Science Thursday: The History of Christianity

Happy Science Thursday! Already I’m deviating into the more obscure definition of science, and I have NO SHAME! Also, before you say anything, this is a history post, not a religion post, and in no way expresses the opinion of myself or others on this or any other religion unless explicitly stated. I will likely do similar posts for other religions because (opinion!) I find their histories and practices very interesting. Christianity is going first because I already had a general timeline. The Boy and I watch Elizabeth: the Golden Age a couple of months ago and it sparked a conversation between us about the time difference between the conflict between Romans and Christians and the conflict between Protestants and Catholics. But that story has some opinions in it so we’re skipping it. I’m also skipping most of the history of Jesus because (opinion!) I think most texts depicting his life are biased, and I’m trying really hard to avoid bias here.

So here are the basics: Jesus was born, he lived as a prophet who taught love and forgiveness, some thought he was a prophesied savior of humanity, and he was crucified in Jerusalem in 33 AD (or CE, if that’s what you’re familiar with). Christianity, by definition, is a religion based on the life and teachings of Jesus Christ. Contrary to popular belief, one does not need to believe in the divinity of Christ to be a Christian, though many sects of Christianity hold this belief.

Because Jesus was Jewish, Christianity was originally a sect of Judaism, but there was a split sometime between 33 AD and 135 AD. If you ask different people you’ll get different answers. (opinions!) Some believe that the split happened when Christ was crucified, because people either believed he was the savior or they rejected him, and if they rejected him, they were responsible for his death, which wasn’t very nice (joking aside, killing someone because you don’t like what they have to say is wrong). Others assert that when the Christians gathered to decide which Jewish laws they would and would not follow, and the Jewish people to said “that’s too different a flavor from what we got going on.” There’s even a theory that the split happened because the Romans put a tax on the Jewish people in 70 AD.  I like the last one best because the idea of 1st century tax evasion makes me giggle.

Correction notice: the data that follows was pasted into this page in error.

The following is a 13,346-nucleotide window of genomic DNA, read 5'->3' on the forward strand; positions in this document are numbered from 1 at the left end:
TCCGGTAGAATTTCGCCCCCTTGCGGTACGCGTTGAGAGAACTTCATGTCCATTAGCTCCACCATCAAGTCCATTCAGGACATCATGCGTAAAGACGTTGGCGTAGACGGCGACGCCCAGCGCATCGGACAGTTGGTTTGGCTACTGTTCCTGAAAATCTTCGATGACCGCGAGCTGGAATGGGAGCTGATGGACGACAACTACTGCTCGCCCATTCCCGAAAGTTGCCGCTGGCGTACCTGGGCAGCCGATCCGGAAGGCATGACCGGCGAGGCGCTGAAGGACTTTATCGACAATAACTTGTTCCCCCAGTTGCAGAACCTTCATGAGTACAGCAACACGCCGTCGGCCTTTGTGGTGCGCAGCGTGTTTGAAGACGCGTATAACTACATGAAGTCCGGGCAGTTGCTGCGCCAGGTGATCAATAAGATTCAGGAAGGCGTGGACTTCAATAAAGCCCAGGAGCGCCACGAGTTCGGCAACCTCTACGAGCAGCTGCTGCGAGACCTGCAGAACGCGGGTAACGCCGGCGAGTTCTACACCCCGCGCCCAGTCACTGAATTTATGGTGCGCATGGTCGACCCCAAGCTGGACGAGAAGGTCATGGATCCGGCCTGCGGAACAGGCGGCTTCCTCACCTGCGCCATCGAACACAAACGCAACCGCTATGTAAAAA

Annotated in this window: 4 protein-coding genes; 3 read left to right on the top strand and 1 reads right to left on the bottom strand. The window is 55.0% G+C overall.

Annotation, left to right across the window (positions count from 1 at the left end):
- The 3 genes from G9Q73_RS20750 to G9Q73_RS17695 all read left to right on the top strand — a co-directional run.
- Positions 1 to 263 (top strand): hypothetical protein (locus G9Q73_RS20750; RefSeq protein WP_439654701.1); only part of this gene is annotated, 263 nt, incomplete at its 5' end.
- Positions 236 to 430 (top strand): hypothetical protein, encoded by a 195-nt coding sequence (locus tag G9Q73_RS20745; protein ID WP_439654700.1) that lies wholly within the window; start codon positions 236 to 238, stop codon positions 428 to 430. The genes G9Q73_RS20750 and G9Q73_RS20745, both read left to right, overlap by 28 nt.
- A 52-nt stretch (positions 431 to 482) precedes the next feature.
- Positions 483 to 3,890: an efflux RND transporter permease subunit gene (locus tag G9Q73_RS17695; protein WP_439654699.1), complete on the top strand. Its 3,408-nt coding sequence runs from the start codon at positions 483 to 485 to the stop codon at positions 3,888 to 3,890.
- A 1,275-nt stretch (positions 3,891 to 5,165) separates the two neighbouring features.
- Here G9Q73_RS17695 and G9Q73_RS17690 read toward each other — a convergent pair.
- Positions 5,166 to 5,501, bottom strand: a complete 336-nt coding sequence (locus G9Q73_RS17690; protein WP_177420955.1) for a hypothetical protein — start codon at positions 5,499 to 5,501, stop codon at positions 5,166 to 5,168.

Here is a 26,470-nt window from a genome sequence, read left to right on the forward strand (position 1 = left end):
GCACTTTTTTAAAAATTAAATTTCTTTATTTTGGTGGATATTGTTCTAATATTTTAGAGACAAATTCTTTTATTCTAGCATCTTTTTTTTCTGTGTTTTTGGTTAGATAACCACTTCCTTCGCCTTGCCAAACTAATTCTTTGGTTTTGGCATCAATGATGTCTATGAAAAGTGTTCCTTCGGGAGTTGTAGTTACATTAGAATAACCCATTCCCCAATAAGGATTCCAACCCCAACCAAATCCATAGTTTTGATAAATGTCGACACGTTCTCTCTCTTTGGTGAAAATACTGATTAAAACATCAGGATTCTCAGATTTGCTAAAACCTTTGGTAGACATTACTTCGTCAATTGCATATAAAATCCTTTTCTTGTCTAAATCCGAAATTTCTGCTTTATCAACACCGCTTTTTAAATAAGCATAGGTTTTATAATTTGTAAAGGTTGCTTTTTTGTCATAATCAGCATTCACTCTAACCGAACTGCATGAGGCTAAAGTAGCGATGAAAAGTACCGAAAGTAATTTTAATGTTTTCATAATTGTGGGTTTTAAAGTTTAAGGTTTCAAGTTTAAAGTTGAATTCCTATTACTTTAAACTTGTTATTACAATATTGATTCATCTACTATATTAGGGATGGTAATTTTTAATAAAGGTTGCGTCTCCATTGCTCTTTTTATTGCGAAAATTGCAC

Though Julius and Augustus Caesar were totally cool about giving Jews (and thus eventually Christians) practice to worship, life was far from gravy. In the early days (30ish AD onward ) there was conflict between Christians and Jews because Christians were cutting out parts of traditional Jewish law, and some people weren’t cool with Jesus’ supposed divinity because there’s only supposed to be one God, and just all kinds of rubbing each other the wrong way.

Christians didn’t get along well with the Romans either, because those in positions of political power felt that Christianity undermined their authority. Conscientious objection wasn’t a thing yet, and the emperor expected to be obeyed no matter what Jesus said. So the Christian people became the first hipsters and went underground. Churches were usually secret catacombs with religious symbols painted on the ceilings, and secret tombs were carved into the walls. Romans practiced cremation in their burial rites, but Christians expected Jesus to come back and resurrect the dead, and it’s kind of hard to be resurrected when you’re dust.

So for the next few centuries, Christians faced a lot of horrible persecution from all sides, until Constantine I said “Let there be tolerance!” This meant that Christians could spend less time figuring out how to stay alive and more time getting organized. Maybe over a nice brunch or fancy dinner. In 325 AD, a group of Christian bishops got together in Nicaea to make the rules. Rule 1: You must never wash the pants. Rule 2: You must never double cuff the pants. It’s tacky. Rule 3: You must never say the word “phat” while…wait. That’s not right.

What the bishops actually did was agree on specific dates for holidays (“It doesn’t sound right that Jesus died on a Monday. Can we move that to Friday?”) and they quantified Jesus’ divinity. A man by the name of Arius argued that Jesus couldn’t have the same power as God because God created him. Others argued that the Father was the Father and the Son was the Son but was made as a continuation of God and thus equal. So they beat Arius up and took his lunch money and that was that.